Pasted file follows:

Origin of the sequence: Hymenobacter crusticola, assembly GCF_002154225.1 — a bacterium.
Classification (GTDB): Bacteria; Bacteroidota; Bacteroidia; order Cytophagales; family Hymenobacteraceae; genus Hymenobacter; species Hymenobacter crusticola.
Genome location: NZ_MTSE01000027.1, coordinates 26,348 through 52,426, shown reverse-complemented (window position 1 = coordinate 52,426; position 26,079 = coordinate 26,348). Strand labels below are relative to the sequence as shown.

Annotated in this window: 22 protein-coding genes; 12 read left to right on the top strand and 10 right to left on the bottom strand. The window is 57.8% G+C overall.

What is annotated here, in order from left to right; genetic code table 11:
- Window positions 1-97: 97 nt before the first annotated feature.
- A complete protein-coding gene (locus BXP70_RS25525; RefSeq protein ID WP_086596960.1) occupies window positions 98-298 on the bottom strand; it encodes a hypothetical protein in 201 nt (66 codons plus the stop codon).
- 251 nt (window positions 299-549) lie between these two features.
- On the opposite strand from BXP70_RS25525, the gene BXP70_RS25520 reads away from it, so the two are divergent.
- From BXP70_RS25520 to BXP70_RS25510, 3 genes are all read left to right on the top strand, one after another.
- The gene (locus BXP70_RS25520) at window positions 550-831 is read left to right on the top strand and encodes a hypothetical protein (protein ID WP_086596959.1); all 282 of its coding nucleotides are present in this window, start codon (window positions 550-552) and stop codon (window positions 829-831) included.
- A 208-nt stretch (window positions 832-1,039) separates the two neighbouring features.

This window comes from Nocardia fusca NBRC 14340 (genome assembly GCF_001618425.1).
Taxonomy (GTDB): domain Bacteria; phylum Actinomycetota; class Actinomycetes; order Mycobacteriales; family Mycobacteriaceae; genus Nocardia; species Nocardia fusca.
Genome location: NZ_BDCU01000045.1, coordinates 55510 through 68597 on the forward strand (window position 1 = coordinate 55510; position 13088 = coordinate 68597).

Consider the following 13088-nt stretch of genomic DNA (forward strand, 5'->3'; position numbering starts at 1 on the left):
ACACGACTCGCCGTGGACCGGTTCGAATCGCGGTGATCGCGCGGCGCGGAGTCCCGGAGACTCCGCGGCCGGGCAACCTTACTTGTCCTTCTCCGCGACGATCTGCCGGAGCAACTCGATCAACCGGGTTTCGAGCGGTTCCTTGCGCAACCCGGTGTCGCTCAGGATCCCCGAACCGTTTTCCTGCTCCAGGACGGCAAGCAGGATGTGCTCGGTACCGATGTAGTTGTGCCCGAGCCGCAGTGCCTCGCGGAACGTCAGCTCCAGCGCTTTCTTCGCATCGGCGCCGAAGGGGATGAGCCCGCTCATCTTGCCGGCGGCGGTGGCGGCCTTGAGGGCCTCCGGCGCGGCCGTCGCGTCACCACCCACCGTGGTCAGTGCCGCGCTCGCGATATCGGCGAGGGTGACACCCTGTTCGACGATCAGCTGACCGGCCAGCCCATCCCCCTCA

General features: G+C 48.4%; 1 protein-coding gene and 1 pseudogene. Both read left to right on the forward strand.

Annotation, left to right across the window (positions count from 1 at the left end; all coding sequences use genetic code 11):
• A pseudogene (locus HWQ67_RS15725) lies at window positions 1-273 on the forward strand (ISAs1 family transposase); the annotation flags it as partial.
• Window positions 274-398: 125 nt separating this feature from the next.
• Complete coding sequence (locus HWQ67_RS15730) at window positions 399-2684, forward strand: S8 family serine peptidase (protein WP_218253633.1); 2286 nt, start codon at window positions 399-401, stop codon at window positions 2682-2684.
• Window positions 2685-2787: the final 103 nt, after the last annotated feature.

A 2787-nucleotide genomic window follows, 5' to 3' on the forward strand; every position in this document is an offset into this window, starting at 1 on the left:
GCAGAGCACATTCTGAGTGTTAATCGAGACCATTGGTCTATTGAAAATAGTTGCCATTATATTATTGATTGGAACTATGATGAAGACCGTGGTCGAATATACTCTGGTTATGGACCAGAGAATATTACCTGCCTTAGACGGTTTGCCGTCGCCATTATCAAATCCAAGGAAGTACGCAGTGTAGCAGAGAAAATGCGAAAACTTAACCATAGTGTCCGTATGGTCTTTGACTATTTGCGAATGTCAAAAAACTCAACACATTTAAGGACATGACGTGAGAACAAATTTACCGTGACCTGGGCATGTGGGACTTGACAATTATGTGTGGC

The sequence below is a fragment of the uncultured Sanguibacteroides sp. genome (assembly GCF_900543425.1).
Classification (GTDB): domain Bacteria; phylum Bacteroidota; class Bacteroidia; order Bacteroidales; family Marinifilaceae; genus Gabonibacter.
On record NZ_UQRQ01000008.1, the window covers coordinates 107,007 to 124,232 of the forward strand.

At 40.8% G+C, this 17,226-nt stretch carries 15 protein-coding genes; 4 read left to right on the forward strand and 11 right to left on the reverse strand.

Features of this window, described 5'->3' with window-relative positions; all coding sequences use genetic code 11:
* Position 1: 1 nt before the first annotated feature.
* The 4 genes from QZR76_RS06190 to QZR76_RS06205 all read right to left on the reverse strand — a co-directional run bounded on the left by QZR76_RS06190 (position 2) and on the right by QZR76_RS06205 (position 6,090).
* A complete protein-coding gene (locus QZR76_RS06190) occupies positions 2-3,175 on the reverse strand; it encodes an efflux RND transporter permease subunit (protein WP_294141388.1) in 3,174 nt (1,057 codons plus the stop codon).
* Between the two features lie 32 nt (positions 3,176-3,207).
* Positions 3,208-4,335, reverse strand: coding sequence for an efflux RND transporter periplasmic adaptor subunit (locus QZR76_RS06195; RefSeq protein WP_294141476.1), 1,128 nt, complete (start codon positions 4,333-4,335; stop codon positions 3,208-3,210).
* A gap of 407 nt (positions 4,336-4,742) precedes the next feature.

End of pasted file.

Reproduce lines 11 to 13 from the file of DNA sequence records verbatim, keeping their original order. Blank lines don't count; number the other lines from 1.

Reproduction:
- The gene (locus BXP70_RS25520) at window positions 550-831 is read left to right on the top strand and encodes a hypothetical protein (protein ID WP_086596959.1); all 282 of its coding nucleotides are present in this window, start codon (window positions 550-552) and stop codon (window positions 829-831) included.
- A 208-nt stretch (window positions 832-1,039) separates the two neighbouring features.

This window comes from Nocardia fusca NBRC 14340 (genome assembly GCF_001618425.1).